The first step in measuring training effectiveness is by monitoring how your recently trained personnel are using their new skills.
If they are using those skills efficiently then that’s a good sign that their education has been effective.
How will you know though, that your employees are successfully applying the skills that they have been trained for?
Key aspects to evaluate in your training program
For example, if you’ve trained your employees to use a new online employee training tracking software or app in their daily tasks, then you can simply look at how often they use these new tools to gain a general idea of the effectiveness of their training.
Observing the application of certain skills on day to day tasks is not an exact process that uses quantifiable variables, but it is a good first step, primarily if you don’t know where to start.
Furthermore, asking trained personnel about how useful their new skills are, or working with their managers to observe their productivity, can give a lot of raw data to any assessment of employee training ROI, which is why you should always start your search there.
Take note, however, that application is not always easily quantifiable. For example, specialized training in emergency procedures is not measurable, except when emergency situations arise, in which case, you’ll only get the results after the event is over.
These non-quantifiable variables are always present in any organization. However, if such factors present a serious problem to your analysis then you can always seek the help of professional researchers, who can help you quantify their value for your data.
Cost Assessment is Mandatory
The next step in measuring the effectiveness of employee training is by itemizing the costs of your organization’s training program.
For example, how much is the total cost of a particular course? How much does the organization spend on training materials, instructor fees and facility costs? How much did your organization spend on travel and lodging, meals, administration and other miscellaneous expenses? Take all of these variables and sum them up into a single value. That’s the total cost of training within your organization.
Each one of these expenses will have to be taken into consideration and measured against the projected return on investments of the entire training program. More importantly, this data will also let your organization’s leaders know if the training programs are worth the investment, or if they are just a waste of money.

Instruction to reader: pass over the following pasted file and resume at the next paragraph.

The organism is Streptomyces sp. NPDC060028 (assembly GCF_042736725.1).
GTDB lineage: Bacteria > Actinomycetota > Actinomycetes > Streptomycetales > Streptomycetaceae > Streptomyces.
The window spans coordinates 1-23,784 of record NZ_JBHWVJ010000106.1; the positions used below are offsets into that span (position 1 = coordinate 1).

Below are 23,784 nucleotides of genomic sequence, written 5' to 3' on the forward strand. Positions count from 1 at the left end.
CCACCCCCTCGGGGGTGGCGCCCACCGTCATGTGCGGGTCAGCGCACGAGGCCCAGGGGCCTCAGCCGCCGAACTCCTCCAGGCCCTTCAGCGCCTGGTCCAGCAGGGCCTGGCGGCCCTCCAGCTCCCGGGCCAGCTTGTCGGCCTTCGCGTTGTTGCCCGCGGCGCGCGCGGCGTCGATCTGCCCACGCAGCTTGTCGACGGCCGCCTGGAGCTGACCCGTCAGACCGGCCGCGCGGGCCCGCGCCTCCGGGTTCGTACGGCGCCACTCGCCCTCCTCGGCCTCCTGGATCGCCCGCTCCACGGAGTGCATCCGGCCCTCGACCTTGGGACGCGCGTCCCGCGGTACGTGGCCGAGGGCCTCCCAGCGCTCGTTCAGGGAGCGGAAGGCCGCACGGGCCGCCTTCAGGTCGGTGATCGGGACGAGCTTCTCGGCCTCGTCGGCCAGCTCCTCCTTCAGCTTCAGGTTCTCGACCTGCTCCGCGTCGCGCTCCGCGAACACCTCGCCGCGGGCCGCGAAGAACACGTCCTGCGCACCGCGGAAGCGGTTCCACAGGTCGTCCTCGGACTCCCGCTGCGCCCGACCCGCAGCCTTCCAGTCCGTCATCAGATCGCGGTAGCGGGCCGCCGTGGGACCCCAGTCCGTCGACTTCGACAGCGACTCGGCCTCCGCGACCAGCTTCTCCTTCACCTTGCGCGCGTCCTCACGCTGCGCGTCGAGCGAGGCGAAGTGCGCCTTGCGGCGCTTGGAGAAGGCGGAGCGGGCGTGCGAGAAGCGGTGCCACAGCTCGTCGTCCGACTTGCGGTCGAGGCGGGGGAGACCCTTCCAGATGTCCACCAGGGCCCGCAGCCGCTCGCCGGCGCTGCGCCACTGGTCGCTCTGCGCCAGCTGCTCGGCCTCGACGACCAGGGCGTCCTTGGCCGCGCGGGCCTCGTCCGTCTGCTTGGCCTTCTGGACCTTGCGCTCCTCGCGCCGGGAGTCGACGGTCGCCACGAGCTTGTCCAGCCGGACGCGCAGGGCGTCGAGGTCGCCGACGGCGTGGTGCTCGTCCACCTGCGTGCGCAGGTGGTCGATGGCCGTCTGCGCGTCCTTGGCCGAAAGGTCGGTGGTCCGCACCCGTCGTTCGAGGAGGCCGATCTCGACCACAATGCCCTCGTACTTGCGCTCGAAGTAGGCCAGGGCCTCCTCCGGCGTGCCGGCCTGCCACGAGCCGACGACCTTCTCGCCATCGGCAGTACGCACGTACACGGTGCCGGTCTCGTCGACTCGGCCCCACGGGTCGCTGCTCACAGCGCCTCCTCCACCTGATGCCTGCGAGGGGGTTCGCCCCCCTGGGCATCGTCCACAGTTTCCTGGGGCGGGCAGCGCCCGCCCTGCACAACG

Benefit Assessment is Imperative
After you have made your cost assessment, your next step should be to calculate the benefits of all employee training and development.
To do this, all of the benefits of training must be converted into quantifiable or monetary values.
This process is easy for such factors as worker efficiency, time management or increased production.
For example, effective time management techniques can be calculated by multiplying the amount of hours saved by your trained trained personnel against their average hourly payments.
Likewise, production efficiency is measured by computing the monetary value of all the extra services and goods produced by your trained personnel after they have undergone training.
The only problem with benefit assessment are the soft benefits, such as higher worker morale or team cohesion, which are generally difficult to quantify, since their actual value to your organization is determined on a case by case basis.
So if you encounter these kinds of problems then you may want to hire outside help or expertise to help you quantify the soft benefits of your organization’s employee training methods.
Now reckon everything
After you have all of the necessary data, you can now start to enumerate the employee training and development ROI.
This is a relatively simple process, and all you need to do is to subtract the cost of training from the value of benefits.
There are, of course, variations in how ROI is computed, but on a basic level, computing the ROI of employee training is ultimately a cost-benefit analysis, where you basically deduct the cost of training from the added value they give to your organization.
Once you have the ROI for your organization’s employee training initiatives and programs, you can now start the evaluation process.
To do this, you will need to compare the ROI of your organization’s training programs with variables which result in higher employee productivity.
This will give you a general idea of how well employee training has affected your organization’s overall profitability.
Furthermore, you can also try asking the personnel, managers and core employees for their opinions about their training, and whether or not it has helped them to perform their work more efficiently.
If most of your respondents give an affirmative answer then your organization’s employee training programs can be considered a success.
Understand the benefits of the Employee Training to your organization
All organizations want to have skillful, loyal and productive workers, and one of the best ways to achieve that goal is training.
Employee training and development, however, should also be understood in how it benefits an organization, and not just for its intrinsic educational value.
Fortunately, the effectiveness of training and development can be measured in a lot of ways, but what matters at the end of the day are the business goals of your organization, and that should be your first priority above everything else.
How are you measuring your training effectiveness? Share with us in the comments.